One argument for church schools is that they give children a 'good moral grounding'. This factor, coupled with impressive GCSE results, make them attractive to many parents who have no religious affiliation. Besides, who can argue with 'Love your neighbour as yourself'? It’s a handy principle for a happy life. But Christianity is more than a self-improvement programme. And this is exactly where the rich man in Mark’s Gospel reading for 11 October comes unstuck.
Let’s not be too hard on him. James and John, those closest to Jesus, also don’t get it. They expect a seat in the shadow cabinet (18 Oct). They assume Jesus is much too busy dealing with influential people to have time for unclean blind beggars (25 Oct) and cheeky children (4 Oct). Or is he? We take for granted that Jesus is reading from the same script as we are. He isn’t.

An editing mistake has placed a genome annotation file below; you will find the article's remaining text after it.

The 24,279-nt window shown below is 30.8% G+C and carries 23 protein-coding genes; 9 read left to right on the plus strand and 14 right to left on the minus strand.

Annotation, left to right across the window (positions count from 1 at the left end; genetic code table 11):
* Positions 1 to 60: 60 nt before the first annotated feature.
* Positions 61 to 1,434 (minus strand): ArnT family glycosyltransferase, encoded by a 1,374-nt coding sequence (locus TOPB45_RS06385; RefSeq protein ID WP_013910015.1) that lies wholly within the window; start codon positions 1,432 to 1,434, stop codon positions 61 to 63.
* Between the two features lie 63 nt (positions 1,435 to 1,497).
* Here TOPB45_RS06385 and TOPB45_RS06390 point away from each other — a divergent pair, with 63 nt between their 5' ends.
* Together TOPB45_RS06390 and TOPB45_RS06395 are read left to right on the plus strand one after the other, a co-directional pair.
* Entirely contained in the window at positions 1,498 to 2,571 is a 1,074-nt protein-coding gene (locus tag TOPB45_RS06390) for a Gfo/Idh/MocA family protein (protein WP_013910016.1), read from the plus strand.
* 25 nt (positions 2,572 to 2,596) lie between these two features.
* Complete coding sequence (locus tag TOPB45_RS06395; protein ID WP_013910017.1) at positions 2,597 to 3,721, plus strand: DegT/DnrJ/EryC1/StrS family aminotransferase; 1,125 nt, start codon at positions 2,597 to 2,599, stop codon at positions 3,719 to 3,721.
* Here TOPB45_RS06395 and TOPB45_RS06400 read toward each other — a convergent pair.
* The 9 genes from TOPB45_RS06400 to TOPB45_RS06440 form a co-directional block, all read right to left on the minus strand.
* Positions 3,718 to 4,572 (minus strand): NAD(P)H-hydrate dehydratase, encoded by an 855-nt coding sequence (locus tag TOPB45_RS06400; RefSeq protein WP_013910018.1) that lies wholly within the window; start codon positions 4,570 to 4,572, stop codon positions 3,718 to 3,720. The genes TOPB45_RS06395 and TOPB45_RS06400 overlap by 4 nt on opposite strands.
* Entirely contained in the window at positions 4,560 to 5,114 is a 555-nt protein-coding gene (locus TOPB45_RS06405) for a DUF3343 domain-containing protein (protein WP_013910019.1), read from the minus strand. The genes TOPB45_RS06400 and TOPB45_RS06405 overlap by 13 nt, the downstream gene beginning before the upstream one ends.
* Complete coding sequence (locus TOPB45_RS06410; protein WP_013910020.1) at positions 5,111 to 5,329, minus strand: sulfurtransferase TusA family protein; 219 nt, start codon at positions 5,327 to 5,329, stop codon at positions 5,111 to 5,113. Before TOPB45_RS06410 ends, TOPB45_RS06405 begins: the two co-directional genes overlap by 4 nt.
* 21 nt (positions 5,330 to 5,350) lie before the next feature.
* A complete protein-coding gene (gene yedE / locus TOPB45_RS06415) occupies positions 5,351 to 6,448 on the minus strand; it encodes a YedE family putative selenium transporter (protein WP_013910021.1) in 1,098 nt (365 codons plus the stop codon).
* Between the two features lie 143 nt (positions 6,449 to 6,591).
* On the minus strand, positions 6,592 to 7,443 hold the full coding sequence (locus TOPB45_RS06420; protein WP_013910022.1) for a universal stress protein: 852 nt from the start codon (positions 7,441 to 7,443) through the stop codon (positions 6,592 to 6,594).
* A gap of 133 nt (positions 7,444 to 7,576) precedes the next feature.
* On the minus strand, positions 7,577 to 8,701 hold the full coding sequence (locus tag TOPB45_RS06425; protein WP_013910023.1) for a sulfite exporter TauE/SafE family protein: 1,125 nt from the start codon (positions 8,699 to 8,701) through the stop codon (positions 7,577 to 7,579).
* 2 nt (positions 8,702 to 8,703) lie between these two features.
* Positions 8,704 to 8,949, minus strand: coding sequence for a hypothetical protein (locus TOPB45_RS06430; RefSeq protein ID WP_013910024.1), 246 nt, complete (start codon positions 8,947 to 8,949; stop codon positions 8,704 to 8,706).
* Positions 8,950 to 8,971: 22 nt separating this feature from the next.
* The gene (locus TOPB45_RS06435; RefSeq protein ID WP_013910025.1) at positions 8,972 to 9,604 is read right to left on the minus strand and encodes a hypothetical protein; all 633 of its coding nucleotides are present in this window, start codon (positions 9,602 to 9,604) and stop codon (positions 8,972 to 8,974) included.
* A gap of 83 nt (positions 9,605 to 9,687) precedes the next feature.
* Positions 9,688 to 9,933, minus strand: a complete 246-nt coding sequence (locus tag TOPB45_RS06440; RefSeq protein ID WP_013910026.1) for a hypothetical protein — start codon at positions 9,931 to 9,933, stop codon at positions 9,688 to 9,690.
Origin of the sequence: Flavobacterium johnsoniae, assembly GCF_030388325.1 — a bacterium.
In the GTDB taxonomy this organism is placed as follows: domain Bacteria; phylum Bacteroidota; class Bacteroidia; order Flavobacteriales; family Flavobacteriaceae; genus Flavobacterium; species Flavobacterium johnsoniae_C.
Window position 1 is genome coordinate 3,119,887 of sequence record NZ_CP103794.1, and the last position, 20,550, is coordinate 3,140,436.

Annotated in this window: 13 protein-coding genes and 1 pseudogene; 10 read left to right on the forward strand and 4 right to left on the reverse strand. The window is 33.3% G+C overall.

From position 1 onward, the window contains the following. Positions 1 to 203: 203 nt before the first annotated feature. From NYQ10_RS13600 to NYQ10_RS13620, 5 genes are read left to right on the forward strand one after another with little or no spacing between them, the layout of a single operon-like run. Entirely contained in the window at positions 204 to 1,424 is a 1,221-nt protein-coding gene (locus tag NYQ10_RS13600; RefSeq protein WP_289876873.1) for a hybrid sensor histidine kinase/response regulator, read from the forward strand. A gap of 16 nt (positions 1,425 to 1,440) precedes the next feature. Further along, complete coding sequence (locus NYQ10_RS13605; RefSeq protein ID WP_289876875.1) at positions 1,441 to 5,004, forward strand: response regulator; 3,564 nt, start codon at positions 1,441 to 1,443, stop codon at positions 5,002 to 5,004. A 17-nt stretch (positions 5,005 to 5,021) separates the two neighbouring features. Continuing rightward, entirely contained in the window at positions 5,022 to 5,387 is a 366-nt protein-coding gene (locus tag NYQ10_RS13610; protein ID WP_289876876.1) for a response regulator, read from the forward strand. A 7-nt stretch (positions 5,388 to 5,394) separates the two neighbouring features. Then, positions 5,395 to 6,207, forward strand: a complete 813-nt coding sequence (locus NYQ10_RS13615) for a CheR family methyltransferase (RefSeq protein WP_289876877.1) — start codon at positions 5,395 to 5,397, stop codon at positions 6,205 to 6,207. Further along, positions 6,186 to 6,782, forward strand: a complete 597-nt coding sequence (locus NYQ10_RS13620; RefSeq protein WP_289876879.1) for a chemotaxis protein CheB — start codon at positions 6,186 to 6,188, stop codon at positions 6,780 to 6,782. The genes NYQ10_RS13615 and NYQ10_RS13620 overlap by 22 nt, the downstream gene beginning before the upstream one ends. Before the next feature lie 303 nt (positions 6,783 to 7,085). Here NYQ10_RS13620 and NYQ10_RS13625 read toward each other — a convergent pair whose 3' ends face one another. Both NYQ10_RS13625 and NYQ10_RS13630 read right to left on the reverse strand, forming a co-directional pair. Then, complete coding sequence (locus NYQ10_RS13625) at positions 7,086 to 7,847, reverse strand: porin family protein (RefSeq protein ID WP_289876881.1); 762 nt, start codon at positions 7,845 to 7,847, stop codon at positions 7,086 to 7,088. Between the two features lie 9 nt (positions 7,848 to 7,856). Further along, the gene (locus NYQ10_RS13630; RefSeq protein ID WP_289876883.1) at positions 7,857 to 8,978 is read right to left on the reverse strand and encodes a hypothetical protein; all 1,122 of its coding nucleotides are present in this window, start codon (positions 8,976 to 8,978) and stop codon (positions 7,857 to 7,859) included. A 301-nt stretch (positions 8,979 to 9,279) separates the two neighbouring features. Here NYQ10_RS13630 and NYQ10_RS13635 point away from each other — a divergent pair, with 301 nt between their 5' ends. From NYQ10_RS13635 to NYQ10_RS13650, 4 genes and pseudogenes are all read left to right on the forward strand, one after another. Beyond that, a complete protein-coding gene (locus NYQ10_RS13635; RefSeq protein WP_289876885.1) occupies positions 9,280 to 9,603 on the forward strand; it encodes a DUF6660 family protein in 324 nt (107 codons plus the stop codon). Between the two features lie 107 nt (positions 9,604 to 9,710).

The rich man, like the rest of us, has to become a little child. His reserves of material and spiritual capital are worthless in the Kingdom that Jesus represents. "In that case who can be saved?" bleats Peter.
The children and the blind Bartimaeus have a head start on the road to the Kingdom. They already have nothing. We have to unlearn and offload in order to catch up with them: "Anyone who wants to become great among you must be your servant" (18 Oct). Even this, however, could be another self-improvement exercise, albeit played by different rules.
Our focus must be Christ himself. He not only leads the way but it is through his cross and resurrection that we are set free. We drink devoutly from the Lord’s cup at Mass. Do we realise the consequences?